Stanford Researchers Find Blocking EP2 Receptor in Brain May Stave Off Alzheimer’s

Stanford’s latest research, published in the Journal of Clinical Investigation, shows success in staving off memory loss and other symptoms associated with Alzheimer’s disease in mice. Led by Stanford neuroscientist Katrin Andreasson, MD, the research team reactivated microglial cells by blocking a receptor on the cell called EP2, leading to improvements in mice predisposed to Alzheimer’s.Katrin Andreasson, MD, Stanford Research

Microglial cells are a type of brain cell that act as the first line of immune defense and clean out the protein Amyloid beta (A-beta). If A-beta is not cleared out, it can build up into amyloid plaques, which are found in individuals afflicted with Alzheimer’s disease. During the aging process, microglial cells gradually stop working, leading to the A-beta’s build-up.

Through genetic manipulation, Dr. Andreasson and her team were able to block the activity of EP2, a receptor protein on the surface of the microglial cell, so that the microglia could return to normal functioning. Deactivating the EP2 receptor led to restoration of the microglial response to A-beta build-up; the cell resumed cleaning up the protein and suppressed toxic neuroinflammation. Blocking of the EP2 receptor also led to the promotion of IGF1, an insulin-like growth factor that is neuroprotective, anti-inflammatory, and able to enhance plasticity in the brain, boosting cognitive functioning.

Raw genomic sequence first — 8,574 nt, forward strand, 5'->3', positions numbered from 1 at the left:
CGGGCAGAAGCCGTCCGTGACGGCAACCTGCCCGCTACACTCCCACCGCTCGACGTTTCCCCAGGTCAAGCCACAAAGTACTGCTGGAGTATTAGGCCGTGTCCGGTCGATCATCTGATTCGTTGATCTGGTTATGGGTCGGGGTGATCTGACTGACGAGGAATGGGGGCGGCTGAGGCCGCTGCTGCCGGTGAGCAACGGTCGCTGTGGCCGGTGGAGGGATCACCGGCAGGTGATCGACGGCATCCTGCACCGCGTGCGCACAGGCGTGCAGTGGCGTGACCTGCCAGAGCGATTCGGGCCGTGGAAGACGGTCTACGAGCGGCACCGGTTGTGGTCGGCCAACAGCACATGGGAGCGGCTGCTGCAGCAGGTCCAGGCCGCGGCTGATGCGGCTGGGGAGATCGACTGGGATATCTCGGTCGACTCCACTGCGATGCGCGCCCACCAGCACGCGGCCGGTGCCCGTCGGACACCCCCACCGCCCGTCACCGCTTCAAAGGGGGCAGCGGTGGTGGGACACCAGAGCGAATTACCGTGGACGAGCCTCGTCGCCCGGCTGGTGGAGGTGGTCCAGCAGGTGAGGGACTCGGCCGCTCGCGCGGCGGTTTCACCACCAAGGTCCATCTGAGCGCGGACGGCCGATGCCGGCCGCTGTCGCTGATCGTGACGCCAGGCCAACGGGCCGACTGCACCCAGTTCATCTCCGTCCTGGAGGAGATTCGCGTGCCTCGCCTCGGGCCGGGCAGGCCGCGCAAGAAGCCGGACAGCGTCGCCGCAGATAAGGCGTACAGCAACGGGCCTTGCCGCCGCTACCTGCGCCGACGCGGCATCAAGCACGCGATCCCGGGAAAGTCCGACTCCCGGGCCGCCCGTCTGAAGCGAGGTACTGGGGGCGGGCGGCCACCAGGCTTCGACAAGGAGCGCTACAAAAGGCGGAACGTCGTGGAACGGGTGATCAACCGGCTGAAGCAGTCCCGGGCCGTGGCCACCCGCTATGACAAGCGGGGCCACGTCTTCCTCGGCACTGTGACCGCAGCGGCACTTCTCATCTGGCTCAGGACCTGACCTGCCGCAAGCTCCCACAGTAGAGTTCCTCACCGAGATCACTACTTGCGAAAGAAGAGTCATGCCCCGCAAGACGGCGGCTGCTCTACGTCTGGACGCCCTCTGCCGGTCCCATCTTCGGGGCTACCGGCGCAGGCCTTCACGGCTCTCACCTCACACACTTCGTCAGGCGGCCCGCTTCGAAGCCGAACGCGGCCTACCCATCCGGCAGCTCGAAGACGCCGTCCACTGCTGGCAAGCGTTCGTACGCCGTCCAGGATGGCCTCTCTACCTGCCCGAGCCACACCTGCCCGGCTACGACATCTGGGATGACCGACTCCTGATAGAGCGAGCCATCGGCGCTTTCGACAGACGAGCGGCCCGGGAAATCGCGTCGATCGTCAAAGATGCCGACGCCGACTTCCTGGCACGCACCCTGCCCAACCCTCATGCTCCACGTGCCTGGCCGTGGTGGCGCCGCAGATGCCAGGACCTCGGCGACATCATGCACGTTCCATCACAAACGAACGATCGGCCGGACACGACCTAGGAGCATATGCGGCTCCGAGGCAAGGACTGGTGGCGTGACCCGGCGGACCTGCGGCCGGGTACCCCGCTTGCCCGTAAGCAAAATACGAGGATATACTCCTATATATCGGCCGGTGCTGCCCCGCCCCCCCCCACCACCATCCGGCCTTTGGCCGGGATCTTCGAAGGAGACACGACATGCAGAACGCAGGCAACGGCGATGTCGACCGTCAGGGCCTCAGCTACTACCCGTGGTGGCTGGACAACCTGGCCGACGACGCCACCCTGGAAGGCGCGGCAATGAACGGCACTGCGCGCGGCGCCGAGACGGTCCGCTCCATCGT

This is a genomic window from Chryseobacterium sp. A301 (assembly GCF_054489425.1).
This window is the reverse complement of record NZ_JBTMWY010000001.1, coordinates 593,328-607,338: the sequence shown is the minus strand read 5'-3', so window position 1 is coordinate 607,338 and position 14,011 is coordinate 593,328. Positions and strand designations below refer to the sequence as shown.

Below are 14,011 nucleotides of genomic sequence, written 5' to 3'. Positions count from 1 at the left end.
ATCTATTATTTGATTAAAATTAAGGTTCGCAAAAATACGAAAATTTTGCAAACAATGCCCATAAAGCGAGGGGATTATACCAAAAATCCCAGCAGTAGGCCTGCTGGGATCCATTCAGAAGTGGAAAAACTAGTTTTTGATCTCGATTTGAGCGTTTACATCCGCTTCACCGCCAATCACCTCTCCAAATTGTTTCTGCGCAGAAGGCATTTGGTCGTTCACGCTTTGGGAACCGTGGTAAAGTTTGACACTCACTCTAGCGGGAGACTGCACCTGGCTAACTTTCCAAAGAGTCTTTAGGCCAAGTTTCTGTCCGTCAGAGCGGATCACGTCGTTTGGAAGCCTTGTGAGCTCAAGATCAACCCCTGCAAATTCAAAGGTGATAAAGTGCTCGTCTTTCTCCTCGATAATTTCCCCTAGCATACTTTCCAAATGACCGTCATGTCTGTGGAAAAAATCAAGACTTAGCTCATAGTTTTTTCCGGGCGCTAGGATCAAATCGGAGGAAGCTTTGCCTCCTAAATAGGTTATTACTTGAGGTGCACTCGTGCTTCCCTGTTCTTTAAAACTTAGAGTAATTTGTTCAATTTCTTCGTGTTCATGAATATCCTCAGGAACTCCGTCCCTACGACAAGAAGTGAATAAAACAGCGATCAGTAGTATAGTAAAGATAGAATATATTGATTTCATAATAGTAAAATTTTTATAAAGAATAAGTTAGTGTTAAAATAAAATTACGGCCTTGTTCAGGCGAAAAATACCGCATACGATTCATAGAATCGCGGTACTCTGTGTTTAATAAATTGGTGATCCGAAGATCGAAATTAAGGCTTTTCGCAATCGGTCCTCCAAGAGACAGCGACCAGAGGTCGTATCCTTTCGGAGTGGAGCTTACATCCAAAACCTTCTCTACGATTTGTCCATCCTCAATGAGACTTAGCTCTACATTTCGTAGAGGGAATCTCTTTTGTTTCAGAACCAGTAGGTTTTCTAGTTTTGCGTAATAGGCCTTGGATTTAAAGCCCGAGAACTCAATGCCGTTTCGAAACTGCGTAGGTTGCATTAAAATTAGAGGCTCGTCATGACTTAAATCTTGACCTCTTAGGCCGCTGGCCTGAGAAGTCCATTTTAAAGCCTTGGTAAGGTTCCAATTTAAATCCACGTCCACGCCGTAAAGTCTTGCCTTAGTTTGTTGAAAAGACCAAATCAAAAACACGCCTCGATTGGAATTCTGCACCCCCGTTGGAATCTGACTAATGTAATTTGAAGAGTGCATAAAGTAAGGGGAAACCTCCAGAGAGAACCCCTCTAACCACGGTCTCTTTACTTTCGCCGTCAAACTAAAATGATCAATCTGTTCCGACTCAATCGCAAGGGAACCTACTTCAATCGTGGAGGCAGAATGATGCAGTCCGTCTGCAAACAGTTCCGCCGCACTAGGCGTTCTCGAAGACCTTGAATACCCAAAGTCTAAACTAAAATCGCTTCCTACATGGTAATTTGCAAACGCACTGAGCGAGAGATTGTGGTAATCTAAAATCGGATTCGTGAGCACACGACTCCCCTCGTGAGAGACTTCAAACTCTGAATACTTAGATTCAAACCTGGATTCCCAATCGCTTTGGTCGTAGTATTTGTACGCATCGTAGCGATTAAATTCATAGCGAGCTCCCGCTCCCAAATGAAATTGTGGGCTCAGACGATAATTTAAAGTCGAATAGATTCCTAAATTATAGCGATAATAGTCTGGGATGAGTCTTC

Simply put, the microglia returned to their prior level of functioning, clearing out A-beta, reducing inflammation in the brain and preventing build-up of amyloid plaques. This process prevented memory deficits and synaptic injuries, meaning that the neural, chemical and electrical signals between neurons were able to function normally. Researchers also found that the mice in the study improved on a multitude of memory tests, and their IQs increased.

Though targeting microglia may not be a cure-all, this discovery is a huge step in the right direction. Clearing out the build-up of A-beta and enhancing the immune defense of the brain are two critical components of preventing or delaying Alzheimer’s. We are looking forward to further breakthroughs from top research facilities, such as Stanford, in Alzheimer’s and dementia research.


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Goldman, Bruce. “Blocking a Receptor on Brain’s Immune Cells Counters Alzheimer’s in Mice.” Scope Blog RSS. Stanford Medicine, n.d. Web.

“Insulin-like Growth Factor 1.” Wikipedia. Wikimedia Foundation, n.d. Web.

“Prostaglandin Signaling Suppresses Beneficial Microglial Function in Alzheimer’s Disease Models.” The Journal of Clinical Investigation. N.p., n.d. Web.